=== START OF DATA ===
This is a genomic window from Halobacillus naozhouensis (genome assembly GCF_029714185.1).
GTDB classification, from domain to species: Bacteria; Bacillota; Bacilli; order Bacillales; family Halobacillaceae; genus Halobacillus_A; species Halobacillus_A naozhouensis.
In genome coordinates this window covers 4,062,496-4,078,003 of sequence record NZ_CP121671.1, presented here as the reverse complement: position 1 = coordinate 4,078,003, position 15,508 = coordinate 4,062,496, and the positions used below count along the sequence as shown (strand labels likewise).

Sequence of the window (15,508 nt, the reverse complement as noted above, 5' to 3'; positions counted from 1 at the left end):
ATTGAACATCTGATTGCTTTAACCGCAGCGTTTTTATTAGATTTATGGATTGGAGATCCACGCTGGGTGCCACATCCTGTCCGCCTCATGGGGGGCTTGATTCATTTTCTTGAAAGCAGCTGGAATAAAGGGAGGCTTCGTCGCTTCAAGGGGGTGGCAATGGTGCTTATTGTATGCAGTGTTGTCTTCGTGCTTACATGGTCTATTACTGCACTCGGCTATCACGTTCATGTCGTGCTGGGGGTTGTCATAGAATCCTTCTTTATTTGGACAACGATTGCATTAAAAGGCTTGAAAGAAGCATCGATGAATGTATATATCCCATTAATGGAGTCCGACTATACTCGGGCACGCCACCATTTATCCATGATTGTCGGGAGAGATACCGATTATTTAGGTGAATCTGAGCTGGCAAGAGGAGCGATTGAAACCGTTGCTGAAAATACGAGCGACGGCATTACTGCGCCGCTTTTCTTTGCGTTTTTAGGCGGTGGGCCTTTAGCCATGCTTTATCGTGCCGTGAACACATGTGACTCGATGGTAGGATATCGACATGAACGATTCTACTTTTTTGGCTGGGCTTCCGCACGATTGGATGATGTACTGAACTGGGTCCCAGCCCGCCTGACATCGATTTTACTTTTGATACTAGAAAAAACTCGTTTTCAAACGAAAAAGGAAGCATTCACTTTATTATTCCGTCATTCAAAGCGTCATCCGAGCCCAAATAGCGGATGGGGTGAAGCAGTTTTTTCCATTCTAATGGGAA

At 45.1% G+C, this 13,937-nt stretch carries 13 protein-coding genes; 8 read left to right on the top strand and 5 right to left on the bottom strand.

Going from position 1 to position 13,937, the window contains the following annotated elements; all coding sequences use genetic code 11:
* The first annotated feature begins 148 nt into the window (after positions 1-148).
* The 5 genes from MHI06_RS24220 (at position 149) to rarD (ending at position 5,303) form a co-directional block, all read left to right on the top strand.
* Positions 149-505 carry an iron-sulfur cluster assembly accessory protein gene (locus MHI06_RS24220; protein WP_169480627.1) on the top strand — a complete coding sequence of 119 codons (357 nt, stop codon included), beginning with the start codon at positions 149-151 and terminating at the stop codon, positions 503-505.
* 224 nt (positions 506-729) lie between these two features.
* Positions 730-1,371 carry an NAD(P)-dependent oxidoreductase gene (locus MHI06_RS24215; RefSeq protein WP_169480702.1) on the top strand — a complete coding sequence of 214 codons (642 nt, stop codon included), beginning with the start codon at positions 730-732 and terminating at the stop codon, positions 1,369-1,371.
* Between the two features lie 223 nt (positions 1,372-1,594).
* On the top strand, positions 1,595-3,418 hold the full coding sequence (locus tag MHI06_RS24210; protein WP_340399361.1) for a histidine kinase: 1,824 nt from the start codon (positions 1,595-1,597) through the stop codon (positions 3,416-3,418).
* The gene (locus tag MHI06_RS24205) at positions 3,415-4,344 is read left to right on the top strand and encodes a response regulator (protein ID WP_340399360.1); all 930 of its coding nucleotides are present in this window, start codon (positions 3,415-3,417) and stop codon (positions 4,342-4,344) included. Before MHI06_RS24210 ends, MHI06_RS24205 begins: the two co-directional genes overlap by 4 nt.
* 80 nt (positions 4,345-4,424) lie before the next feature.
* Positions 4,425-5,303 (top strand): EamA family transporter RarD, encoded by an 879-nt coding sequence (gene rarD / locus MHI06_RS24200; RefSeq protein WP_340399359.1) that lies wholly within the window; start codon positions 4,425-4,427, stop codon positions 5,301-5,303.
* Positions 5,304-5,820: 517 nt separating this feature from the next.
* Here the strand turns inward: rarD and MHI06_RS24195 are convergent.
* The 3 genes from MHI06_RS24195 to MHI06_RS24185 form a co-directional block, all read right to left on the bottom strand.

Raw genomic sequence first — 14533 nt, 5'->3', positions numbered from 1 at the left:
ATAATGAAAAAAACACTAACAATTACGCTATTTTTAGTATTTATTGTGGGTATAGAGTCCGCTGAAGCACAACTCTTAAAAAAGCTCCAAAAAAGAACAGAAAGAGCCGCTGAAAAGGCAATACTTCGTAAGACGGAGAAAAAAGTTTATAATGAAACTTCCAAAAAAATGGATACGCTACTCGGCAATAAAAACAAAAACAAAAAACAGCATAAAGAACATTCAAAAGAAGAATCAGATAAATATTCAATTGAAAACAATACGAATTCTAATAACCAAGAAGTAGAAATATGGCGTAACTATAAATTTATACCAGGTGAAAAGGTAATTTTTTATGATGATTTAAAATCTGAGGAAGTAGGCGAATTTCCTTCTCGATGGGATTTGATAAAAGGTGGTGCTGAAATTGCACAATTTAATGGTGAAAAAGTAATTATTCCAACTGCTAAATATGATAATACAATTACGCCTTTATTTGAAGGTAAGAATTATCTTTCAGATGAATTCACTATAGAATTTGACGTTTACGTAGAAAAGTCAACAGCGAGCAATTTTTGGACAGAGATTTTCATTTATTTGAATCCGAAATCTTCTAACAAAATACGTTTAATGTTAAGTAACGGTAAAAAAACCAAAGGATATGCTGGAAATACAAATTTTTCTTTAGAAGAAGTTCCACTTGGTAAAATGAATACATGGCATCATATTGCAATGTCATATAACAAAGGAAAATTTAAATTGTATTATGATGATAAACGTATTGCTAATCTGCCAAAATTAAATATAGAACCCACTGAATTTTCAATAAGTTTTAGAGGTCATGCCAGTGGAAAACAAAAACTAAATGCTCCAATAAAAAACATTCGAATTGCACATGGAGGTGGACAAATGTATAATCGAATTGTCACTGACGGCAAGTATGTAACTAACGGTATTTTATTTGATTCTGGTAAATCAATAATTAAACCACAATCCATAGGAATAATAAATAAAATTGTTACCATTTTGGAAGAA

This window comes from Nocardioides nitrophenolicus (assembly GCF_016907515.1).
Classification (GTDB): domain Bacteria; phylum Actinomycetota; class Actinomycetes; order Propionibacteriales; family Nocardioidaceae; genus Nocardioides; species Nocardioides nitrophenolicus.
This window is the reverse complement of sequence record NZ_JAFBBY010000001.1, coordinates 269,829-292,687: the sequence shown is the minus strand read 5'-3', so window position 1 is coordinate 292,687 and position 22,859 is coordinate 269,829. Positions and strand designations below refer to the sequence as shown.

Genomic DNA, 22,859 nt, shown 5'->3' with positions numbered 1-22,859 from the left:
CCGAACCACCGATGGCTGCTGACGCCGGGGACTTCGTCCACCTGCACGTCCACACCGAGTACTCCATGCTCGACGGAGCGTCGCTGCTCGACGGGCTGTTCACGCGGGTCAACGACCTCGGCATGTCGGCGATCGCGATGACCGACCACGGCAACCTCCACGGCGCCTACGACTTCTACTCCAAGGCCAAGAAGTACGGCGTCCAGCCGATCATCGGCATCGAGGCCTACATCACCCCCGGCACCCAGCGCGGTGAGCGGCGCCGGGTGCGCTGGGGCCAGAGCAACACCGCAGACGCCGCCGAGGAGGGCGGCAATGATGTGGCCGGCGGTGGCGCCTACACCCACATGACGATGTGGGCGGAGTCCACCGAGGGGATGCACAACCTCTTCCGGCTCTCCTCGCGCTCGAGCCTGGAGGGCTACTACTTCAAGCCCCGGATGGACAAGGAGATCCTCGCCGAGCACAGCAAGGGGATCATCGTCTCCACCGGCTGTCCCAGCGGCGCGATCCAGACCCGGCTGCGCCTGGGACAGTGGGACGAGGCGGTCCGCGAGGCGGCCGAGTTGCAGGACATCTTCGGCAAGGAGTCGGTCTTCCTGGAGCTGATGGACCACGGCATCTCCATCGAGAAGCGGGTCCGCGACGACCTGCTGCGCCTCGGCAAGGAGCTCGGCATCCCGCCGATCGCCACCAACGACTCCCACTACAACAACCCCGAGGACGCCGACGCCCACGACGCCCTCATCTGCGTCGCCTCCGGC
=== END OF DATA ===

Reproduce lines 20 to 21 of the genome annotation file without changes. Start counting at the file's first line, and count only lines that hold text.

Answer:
* The 3 genes from MHI06_RS24195 to MHI06_RS24185 form a co-directional block, all read right to left on the bottom strand.

Raw genomic sequence first — 14533 nt, 5'->3', positions numbered from 1 at the left: